s e n s i t i v i t y : ψ ( s , r ) = | Π ( s ) r | | r | ( 2 ) MathType@MTEF@5@5@+=feaafiart1ev1aaatCvAUfKttLearuWrP9MDH5MBPbIqV92AaeXatLxBI9gBaebbnrfifHhDYfgasaacH8akY=wiFfYdH8Gipec8Eeeu0xXdbba9frFj0=OqFfea0dXdd9vqai=hGuQ8kuc9pgc9s8qqaq=dirpe0xb9q8qiLsFr0=vr0=vr0dc8meaabaqaciaacaGaaeqabaqabeGadaaakeaafaqabeqacaaabaacbaGae83CamNae8xzauMae8NBa4Mae83CamNae8xAaKMae8hDaqNae8xAaKMae8NDayNae8xAaKMae8hDaqNae8xEaKNae8NoaOdabaacciGae4hYdKNaeiikaGIaem4CamNaeiilaWIaemOCaiNaeiykaKIaeyypa0ZaaSaaaeaadaabdaqaaiabfc6aqjabcIcaOiabdohaZjabcMcaPiabgMIihlabdkhaYbGaay5bSlaawIa7aaqaamaaemaabaGaemOCaihacaGLhWUaayjcSdaaaaaacaWLjaGaaCzcamaabmaabaGaeGOmaidacaGLOaGaayzkaaaaaa@587A@
s c o r e : σ ( s , r ) = | Π ( s ) r | | Π ( s ) r | ( 3 ) MathType@MTEF@5@5@+=feaafiart1ev1aaatCvAUfKttLearuWrP9MDH5MBPbIqV92AaeXatLxBI9gBaebbnrfifHhDYfgasaacH8akY=wiFfYdH8Gipec8Eeeu0xXdbba9frFj0=OqFfea0dXdd9vqai=hGuQ8kuc9pgc9s8qqaq=dirpe0xb9q8qiLsFr0=vr0=vr0dc8meaabaqaciaacaGaaeqabaqabeGadaaakeaafaqabeqacaaabaacbaGae83CamNae83yamMae83Ba8Mae8NCaiNae8xzauMaeiOoaOdabaacciGae43WdmNaeiikaGIaem4CamNaeiilaWIaemOCaiNaeiykaKIaeyypa0ZaaSaaaeaadaabdaqaaiabfc6aqjabcIcaOiabdohaZjabcMcaPiabgMIihlabdkhaYbGaay5bSlaawIa7aaqaamaaemaabaGaeuiOdaLaeiikaGIaem4CamNaeiykaKIaeyOkIGSaemOCaihacaGLhWUaayjcSdaaaaaacaWLjaGaaCzcamaabmaabaGaeG4mamdacaGLOaGaayzkaaaaaa@5637@

Let S be the set of suggested families evaluated and R be the set of reference families. For each suggested family s and each family r we define:

σ R ( s ) = max r R σ ( s , r ) σ S ( r ) = max s S σ ( s , r ) ( 4 ) MathType@MTEF@5@5@+=feaafiart1ev1aaatCvAUfKttLearuWrP9MDH5MBPbIqV92AaeXatLxBI9gBaebbnrfifHhDYfgasaacH8akY=wiFfYdH8Gipec8Eeeu0xXdbba9frFj0=OqFfea0dXdd9vqai=hGuQ8kuc9pgc9s8qqaq=dirpe0xb9q8qiLsFr0=vr0=vr0dc8meaabaqaciaacaGaaeqabaqabeGadaaakeaafaqabeqacaaabaacciGae83Wdm3aaSbaaSqaaiabdkfasbqabaGccqGGOaakcqWGZbWCcqGGPaqkcqGH9aqpdaWfqaqaaiGbc2gaTjabcggaHjabcIha4bWcbaGaemOCaiNaeyicI4SaemOuaifabeaakiab=n8aZHGaaiab+HcaOGqaciab9nhaZjab9XcaSiab9jhaYHqaaiab8LcaPaqaaiab=n8aZnaaBaaaleaacqqFtbWuaeqaaOGaeiikaGIaemOCaiNaeiykaKIaeyypa0ZaaCbeaeaacyGGTbqBcqGGHbqycqGG4baEaSqaaiabdohaZjabgIGiolabdofatbqabaGccqWFdpWCcqGFOaakcqqFZbWCcqqFSaalcqqFYbGCcqaFPaqkaaGaaCzcaiaaxMaadaqadaqaaiabisda0aGaayjkaiaawMcaaaaa@5E64@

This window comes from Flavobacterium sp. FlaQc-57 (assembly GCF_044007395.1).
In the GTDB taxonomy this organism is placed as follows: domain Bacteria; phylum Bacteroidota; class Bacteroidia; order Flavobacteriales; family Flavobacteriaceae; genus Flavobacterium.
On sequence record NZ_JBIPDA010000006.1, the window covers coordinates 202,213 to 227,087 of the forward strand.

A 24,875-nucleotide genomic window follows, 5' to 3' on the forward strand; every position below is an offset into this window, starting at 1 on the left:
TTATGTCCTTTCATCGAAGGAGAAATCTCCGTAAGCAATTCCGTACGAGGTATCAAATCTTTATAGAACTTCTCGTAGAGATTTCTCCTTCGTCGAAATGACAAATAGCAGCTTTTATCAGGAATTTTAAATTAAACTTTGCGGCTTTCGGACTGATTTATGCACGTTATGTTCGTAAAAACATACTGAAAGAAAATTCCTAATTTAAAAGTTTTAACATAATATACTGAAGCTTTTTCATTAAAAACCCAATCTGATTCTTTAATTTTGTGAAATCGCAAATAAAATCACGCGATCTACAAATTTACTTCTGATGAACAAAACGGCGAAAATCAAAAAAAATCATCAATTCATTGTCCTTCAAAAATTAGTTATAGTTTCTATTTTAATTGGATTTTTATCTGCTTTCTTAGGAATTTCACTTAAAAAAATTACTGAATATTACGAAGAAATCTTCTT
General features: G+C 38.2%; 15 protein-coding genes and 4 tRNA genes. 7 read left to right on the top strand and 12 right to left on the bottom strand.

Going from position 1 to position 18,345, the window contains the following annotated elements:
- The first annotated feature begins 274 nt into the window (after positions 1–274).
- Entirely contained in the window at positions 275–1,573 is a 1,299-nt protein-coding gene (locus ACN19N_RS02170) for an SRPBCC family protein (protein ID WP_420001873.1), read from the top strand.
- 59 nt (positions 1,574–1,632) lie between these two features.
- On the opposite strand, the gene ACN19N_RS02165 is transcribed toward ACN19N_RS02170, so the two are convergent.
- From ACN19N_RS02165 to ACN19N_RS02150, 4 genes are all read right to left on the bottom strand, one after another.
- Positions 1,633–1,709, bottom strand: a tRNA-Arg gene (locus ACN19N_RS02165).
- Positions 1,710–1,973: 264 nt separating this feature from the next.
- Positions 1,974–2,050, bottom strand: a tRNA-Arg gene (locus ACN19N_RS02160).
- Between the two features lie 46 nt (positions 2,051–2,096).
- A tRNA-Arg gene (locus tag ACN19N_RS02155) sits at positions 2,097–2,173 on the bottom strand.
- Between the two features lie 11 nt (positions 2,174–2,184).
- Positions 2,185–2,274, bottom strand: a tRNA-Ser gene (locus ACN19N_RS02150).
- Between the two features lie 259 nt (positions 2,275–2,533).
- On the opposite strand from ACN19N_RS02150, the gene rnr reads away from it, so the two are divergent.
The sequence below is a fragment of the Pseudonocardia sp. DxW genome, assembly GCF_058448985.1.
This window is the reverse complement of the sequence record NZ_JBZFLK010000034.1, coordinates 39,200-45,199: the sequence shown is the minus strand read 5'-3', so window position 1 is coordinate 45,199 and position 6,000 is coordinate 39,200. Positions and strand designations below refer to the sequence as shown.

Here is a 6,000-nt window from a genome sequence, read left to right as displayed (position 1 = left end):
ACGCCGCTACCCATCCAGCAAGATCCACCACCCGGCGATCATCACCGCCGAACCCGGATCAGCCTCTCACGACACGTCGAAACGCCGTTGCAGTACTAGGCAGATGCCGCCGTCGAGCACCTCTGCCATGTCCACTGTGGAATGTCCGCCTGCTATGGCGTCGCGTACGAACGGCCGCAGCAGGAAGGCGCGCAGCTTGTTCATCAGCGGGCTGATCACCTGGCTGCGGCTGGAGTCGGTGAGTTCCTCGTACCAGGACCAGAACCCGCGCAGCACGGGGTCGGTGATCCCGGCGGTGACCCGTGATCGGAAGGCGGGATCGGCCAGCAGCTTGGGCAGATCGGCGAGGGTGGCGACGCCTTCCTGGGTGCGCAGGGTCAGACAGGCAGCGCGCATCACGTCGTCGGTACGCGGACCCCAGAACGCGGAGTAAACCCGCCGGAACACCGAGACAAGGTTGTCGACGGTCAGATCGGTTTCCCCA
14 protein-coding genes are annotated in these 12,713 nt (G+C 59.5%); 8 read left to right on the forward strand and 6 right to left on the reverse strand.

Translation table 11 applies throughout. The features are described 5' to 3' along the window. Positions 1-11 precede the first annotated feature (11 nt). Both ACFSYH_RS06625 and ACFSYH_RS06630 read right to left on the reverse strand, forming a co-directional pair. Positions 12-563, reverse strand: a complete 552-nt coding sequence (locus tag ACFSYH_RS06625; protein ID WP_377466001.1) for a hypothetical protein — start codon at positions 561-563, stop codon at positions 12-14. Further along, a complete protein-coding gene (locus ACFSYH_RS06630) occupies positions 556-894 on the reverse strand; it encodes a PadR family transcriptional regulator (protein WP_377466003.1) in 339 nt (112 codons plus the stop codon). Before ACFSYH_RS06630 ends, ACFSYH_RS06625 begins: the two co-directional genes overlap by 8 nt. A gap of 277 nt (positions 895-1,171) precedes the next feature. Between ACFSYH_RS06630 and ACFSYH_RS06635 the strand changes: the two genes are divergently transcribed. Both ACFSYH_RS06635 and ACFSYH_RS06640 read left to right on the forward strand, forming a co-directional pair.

σ S (r) measures how well the evaluated system S can reconstruct R. σ R (s) measures how well cluster s can be explained by the reference set R. σ R (s) is the target of the regression function trained in stage 6.

For the evaluation presented in section Results we use several other quantities:

φ ( s ) = φ ( s , arg max r R σ ( s , r ) ) ( 5 ) MathType@MTEF@5@5@+=feaafiart1ev1aaatCvAUfKttLearuWrP9MDH5MBPbIqV92AaeXatLxBI9gBaebbnrfifHhDYfgasaacH8akY=wiFfYdH8Gipec8Eeeu0xXdbba9frFj0=OqFfea0dXdd9vqai=hGuQ8kuc9pgc9s8qqaq=dirpe0xb9q8qiLsFr0=vr0=vr0dc8meaabaqaciaacaGaaeqabaqabeGadaaakeaaiiGacqWFgpGzcqGGOaakcqWGZbWCcqGGPaqkcqGH9aqpcqWFgpGzcqGGOaakcqWGZbWCcqGGSaalcyGGHbqycqGGYbGCcqGGNbWzdaWfqaqaaiGbc2gaTjabcggaHjabcIha4bWcbaGaemOCaiNaeyicI4SaemOuaifabeaakiab=n8aZHGaaiab+HcaOGqaciab9nhaZjab9XcaSiab9jhaYjab+LcaPiabcMcaPiaaxMaacaWLjaWaaeWaaeaacqaI1aqnaiaawIcacaGLPaaaaaa@4FCA@
ψ ( s ) = ψ ( s , a r g m a x r R σ ( s , r ) ) ( 6 ) MathType@MTEF@5@5@+=feaafiart1ev1aaatCvAUfKttLearuWrP9MDH5MBPbIqV92AaeXatLxBI9gBaebbnrfifHhDYfgasaacH8akY=wiFfYdH8Gipec8Eeeu0xXdbba9frFj0=OqFfea0dXdd9vqai=hGuQ8kuc9pgc9s8qqaq=dirpe0xb9q8qiLsFr0=vr0=vr0dc8meaabaqaciaacaGaaeqabaqabeGadaaakeaaiiGacWaJa+hYdKhccaGae4hkaGIaem4CamNae4xkaKIae4xpa0Jae8hYdKNae4hkaGccbiGae03CamNae0hlaWccbaGaeWxyaeMaeWNCaiNaeW3zaC2aaCbeaeaacqaFTbqBcqaFHbqycqaF4baEaSqaaiab9jhaYjabgIGiolab9jfasbqabaGccqWFdpWCcqGFOaakcqqFZbWCcqqFSaalcqqFYbGCcqGFPaqkcqqFGaaicqGFPaqkcaWLjaGaaCzcaiab+HcaOiab+zda2iab+LcaPaaa@5196@